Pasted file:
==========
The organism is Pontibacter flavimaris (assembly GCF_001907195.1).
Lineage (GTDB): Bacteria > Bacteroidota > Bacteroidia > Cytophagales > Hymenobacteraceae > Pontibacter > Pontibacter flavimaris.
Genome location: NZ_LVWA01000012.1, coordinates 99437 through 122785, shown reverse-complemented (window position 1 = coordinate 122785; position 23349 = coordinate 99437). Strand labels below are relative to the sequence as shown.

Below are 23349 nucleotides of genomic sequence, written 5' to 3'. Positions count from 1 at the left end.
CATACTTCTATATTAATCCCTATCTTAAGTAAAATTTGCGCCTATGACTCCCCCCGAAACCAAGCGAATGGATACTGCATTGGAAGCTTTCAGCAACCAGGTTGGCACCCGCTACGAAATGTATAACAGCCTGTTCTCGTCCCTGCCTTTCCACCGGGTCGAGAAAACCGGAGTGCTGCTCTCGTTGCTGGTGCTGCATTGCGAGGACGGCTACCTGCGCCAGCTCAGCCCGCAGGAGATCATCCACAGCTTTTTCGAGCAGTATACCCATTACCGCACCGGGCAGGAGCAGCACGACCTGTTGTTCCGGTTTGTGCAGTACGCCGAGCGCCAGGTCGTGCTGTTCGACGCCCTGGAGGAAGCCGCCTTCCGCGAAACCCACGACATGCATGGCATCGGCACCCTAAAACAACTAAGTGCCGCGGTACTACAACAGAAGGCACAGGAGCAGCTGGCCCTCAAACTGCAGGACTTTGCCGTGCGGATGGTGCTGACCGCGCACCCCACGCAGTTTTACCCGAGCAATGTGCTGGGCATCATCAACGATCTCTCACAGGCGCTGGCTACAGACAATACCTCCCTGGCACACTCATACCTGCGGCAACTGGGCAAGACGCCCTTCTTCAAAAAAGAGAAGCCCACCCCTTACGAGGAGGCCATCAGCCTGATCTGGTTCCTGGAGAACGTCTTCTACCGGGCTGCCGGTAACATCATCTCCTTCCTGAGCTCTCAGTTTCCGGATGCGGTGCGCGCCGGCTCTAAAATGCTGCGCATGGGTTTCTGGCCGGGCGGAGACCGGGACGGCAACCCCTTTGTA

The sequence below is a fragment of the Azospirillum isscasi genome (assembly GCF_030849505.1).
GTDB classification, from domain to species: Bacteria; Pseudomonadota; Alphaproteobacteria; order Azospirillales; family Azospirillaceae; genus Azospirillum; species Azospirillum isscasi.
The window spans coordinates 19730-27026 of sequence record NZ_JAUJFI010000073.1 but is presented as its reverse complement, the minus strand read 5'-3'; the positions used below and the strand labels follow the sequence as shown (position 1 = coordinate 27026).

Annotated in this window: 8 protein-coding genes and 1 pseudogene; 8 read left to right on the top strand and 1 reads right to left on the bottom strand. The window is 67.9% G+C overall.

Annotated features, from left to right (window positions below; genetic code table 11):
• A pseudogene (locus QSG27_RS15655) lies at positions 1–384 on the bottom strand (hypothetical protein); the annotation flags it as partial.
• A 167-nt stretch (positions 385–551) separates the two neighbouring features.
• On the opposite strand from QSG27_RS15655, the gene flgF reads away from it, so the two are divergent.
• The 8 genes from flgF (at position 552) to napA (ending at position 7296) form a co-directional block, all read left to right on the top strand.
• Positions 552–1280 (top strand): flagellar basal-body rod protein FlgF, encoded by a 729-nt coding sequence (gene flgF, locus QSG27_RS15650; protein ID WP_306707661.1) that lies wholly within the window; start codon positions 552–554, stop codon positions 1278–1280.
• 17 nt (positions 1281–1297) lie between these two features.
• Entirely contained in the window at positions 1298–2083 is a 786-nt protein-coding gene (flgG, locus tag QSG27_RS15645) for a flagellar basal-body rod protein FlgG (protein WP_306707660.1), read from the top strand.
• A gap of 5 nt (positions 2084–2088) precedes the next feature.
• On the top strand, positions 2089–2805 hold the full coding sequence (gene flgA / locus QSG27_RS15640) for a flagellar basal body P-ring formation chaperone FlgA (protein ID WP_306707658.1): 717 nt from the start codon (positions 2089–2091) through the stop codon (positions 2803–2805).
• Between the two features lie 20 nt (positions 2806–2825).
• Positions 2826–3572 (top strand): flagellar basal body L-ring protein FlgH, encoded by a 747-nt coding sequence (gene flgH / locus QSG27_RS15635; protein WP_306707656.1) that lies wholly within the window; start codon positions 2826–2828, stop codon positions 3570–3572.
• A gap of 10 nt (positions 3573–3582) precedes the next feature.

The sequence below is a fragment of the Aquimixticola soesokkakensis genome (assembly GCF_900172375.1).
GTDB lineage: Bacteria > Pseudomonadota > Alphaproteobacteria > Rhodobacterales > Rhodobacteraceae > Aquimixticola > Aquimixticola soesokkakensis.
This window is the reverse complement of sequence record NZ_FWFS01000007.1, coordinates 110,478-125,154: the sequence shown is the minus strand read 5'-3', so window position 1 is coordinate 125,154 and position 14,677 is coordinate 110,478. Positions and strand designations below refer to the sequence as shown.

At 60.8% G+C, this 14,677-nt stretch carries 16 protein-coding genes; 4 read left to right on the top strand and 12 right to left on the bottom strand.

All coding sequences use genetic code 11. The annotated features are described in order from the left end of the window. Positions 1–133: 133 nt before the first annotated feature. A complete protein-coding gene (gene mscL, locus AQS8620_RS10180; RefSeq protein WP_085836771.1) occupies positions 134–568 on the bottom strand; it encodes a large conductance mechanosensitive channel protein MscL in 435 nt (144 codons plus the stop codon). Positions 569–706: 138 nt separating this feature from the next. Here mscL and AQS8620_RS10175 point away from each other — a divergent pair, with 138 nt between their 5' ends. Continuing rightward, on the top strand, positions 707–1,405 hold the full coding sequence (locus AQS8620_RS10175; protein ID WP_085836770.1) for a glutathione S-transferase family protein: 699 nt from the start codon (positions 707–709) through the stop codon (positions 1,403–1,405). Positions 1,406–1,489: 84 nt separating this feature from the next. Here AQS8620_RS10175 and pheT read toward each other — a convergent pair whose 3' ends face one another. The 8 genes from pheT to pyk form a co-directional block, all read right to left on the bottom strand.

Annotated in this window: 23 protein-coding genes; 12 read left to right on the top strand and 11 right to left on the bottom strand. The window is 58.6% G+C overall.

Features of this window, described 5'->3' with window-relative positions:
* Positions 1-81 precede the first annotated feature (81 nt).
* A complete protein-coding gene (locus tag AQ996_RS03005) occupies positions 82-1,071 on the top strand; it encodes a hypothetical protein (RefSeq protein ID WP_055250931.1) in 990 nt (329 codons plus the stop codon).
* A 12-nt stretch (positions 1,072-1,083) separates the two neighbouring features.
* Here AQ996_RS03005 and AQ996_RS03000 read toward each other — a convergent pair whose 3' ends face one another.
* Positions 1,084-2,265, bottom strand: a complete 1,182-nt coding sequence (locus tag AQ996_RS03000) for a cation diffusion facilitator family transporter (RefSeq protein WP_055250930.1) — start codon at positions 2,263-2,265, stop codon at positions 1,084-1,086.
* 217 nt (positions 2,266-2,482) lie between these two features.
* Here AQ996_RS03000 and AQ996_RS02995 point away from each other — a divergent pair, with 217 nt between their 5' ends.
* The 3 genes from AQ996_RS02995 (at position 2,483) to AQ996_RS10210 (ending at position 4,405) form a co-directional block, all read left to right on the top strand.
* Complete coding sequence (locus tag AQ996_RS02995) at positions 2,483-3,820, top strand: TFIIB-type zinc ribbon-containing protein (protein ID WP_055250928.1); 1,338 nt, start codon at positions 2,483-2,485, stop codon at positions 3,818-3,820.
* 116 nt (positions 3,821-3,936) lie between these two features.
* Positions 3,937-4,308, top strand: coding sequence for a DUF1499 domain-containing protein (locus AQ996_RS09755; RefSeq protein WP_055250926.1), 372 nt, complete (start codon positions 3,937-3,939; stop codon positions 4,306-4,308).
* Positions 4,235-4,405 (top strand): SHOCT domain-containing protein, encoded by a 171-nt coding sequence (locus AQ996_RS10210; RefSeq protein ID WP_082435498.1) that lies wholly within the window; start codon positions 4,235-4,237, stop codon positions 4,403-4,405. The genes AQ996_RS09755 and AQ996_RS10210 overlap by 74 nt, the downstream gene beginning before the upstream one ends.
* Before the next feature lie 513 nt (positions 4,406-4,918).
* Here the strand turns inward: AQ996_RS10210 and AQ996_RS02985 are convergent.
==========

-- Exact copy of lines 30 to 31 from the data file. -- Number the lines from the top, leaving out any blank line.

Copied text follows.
* Positions 1-81 precede the first annotated feature (81 nt).
* A complete protein-coding gene (locus tag AQ996_RS03005) occupies positions 82-1,071 on the top strand; it encodes a hypothetical protein (RefSeq protein ID WP_055250931.1) in 990 nt (329 codons plus the stop codon).